Tuesday, October 17, 2017

Kappelman

Henry “Pete” Peder Kappelman of Missoula died June 18, 2017. He was 69. Pete was born in Stillwater County, Mont., and graduated from Absarokee High School in 1966. A football quarterback and fan of drag racing, Pete was student adviser to Future Farmers of America and prom king.
Pete grew up in a time and place that formed his wide-ranging interests, talents, and love of freedom and natural beauty. He did a little bit of everything — haying, branding, sheep shearing, carpentry, shooting gophers with friends, and being a rodeo clown. He learned to tinker with everything and fix many things. Upholding the civic responsibilities of the Cold War era, Pete helped watch the sky for Russian aircraft, just in case.
After a year at Eastern Montana College, Pete enlisted in the U.S. Army in October 1967. He served in Germany and deployed to Vietnam from March 1969 to May 1970. He participated in the Tet Counteroffensive as a member of the 23rd Infantry (Americal) Division. He was promoted to staff sergeant and awarded the Bronze Star Medal.
After his service, Pete worked in California and Montana in construction, a lifelong profession. He was accomplished as a stonemason.
In Hardin in the early 1980s, he wrote and published “The Briefs,” a daily news and advertising paper. Pete loved traveling — from a day trip to a hot springs or a road trip across the country, to a trek in Nepal and anything in between. He was friendly, funny, and had the gift of gab; he made new friends everywhere he went.
In 1984, he married Brenda Desmond in Reed Point. They moved to Helena and then to Missoula, where their sons were born, in 1986 and 1991. They eventually separated but remained united co-parents. Pete was very proud of his sons’ athletic, academic, and professional accomplishments and was most proud of what wonderful fathers they became.
Pete thrived when studying art education at the University of Montana, where he earned his bachelor’s degree in art education in 1986. He excelled in studio classes and was creative and unconventional.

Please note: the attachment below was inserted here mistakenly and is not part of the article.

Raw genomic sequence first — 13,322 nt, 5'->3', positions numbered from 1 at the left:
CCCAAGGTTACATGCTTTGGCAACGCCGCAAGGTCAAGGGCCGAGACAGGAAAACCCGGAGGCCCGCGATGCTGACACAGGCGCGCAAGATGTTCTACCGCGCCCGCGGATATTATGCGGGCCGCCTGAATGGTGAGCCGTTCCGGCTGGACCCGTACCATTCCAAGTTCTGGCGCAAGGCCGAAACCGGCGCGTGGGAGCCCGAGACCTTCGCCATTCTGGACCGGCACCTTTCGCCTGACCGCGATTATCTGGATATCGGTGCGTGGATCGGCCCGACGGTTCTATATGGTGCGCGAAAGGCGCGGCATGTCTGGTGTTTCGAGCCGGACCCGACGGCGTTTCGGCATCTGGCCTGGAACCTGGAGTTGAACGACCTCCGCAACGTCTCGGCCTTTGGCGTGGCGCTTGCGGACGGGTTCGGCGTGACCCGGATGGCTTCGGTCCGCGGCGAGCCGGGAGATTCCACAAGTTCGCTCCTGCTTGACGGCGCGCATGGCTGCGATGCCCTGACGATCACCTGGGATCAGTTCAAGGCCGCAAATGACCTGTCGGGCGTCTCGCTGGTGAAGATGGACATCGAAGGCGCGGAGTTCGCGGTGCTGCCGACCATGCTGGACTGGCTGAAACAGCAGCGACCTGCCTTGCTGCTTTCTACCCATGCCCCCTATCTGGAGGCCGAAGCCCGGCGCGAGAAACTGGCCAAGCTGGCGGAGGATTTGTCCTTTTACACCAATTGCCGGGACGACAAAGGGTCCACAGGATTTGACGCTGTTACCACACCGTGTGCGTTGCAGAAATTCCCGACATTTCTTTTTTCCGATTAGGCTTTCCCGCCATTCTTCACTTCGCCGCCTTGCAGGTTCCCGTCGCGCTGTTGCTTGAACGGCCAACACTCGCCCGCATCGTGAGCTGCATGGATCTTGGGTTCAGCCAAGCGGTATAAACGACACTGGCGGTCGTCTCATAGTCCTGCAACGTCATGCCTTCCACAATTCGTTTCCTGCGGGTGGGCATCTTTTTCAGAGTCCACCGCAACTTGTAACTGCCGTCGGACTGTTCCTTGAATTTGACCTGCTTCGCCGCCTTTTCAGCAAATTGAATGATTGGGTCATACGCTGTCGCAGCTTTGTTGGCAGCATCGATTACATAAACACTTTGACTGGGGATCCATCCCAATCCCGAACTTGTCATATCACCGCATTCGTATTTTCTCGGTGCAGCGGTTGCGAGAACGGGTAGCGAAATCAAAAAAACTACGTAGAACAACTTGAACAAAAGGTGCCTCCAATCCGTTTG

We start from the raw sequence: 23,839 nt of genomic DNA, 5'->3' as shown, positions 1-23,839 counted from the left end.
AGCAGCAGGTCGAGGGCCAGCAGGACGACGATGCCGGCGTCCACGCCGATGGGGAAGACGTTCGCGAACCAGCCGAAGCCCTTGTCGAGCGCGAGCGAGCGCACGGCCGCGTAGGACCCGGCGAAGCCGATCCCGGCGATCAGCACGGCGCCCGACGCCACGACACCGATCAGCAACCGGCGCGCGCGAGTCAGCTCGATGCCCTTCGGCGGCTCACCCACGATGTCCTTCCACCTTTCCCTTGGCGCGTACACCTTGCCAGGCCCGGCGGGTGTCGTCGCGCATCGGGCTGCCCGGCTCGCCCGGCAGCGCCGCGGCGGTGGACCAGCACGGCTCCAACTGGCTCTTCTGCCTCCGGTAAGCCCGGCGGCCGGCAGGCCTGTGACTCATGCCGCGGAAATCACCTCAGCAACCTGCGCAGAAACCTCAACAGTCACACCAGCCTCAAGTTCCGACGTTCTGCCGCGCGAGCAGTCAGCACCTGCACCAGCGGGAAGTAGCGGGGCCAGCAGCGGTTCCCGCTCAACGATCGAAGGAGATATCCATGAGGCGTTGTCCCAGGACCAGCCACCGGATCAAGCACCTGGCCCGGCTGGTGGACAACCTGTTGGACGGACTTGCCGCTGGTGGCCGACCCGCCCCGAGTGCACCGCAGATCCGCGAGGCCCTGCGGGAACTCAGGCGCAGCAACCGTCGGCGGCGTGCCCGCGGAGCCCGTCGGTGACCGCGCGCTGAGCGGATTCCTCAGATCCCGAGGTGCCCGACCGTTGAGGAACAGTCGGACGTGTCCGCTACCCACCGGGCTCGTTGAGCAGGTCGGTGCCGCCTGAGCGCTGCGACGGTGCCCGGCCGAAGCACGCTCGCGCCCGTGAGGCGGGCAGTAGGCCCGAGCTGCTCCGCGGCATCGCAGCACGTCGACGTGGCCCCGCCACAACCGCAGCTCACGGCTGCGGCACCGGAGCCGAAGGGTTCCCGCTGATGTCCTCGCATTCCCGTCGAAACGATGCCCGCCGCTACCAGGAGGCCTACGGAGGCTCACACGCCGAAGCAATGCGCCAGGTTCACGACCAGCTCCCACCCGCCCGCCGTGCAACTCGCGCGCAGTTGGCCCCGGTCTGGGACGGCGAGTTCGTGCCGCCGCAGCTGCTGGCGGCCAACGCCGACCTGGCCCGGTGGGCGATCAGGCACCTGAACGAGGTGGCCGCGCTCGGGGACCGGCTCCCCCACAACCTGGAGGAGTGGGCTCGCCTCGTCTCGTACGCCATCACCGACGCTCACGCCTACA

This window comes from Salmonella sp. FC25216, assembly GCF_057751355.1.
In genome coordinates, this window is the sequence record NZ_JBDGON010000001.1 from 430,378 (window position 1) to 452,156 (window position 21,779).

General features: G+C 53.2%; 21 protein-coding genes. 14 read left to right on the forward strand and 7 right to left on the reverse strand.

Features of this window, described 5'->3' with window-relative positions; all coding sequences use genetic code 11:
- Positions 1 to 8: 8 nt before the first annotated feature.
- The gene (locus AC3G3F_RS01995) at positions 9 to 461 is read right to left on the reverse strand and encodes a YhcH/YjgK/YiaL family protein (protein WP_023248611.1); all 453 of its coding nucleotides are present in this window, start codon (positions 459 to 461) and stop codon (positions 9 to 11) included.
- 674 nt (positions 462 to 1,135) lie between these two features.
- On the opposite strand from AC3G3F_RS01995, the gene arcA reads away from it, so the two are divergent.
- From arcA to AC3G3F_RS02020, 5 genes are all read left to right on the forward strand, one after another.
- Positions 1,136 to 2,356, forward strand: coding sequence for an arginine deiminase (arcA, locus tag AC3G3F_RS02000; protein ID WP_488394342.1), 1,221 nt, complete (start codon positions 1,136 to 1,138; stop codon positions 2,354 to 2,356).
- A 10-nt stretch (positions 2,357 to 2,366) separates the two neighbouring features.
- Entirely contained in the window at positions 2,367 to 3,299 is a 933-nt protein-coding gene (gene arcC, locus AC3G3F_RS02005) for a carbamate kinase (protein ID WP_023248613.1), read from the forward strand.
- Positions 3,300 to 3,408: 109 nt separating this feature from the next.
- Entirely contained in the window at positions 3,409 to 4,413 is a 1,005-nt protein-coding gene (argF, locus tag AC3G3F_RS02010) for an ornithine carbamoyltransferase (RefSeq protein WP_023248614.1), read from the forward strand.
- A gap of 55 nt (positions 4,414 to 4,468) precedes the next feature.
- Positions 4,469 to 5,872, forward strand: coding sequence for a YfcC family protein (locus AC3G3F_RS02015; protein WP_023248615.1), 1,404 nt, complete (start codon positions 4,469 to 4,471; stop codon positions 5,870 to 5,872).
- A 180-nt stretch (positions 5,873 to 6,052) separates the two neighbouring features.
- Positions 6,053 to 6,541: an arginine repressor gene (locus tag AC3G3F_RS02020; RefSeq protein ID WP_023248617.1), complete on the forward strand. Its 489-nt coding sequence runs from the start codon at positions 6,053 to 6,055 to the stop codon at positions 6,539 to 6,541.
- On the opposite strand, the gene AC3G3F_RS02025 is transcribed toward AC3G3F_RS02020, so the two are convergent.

For a class that required a teaching demonstration of how to make something, Pete rolled in a wheelbarrow filled with bricks and mortar and taught the class how to build a brick wall. He participated enthusiastically in the former Saturday morning free art classes open to all children in Missoula.
In 1984, his charcoal drawing was selected for inclusion in an art exhibition at the Zhejiang Academy of Art in Hangzhou, China.
Pete was an artist with wide-ranging talents. He painted, drew, sculpted, and wrote and performed music. He inherited his musical talent from his parents, Clarice and Dutch Kappelman, who often played music at local dances and parties. Along the way, he met Victoria Black, a fellow artist, who was his longtime partner.
Pete and Victoria spent their years together as part of the artistic community in Missoula. They had many friends. Pete played backup guitar and sang as part of the band for an on-going open mic at a local bar. Pete enjoyed his role and took it seriously. Others commented that Pete was fun to play with, because he could be relied on for a consistent, skillful performance. In music and in life, Pete believed that sometimes background or backup roles are most important.
Pete’s health began to decline in the mid-2000s, when he experienced a series of strokes. Common themes emerged from his many trips to Missoula hospitals and nursing homes over the years. Pete was “a great guy” with “quite a grin.” He made friends everywhere.
Pete is survived by his sons Ben (Maggie) Kappelman and Erik (Jessy) Kappelman; their mother, his former wife Brenda Desmond; his longtime partner Victoria Black; his sister Margaret Ann Nelson; his niece Theresa (Mike) Winn; his great nieces Shelby (Cameron) McCrief and Katy Mininger; and four grandchildren, Sophia, Nora, Adelia, and Stewart.
A service will be held Friday, July 7, 2017, at 2:30 p.m. at the Western Montana State Veterans Cemetery in Missoula. All are welcome. The family requests readers support a veteran, in remembrance of Pete.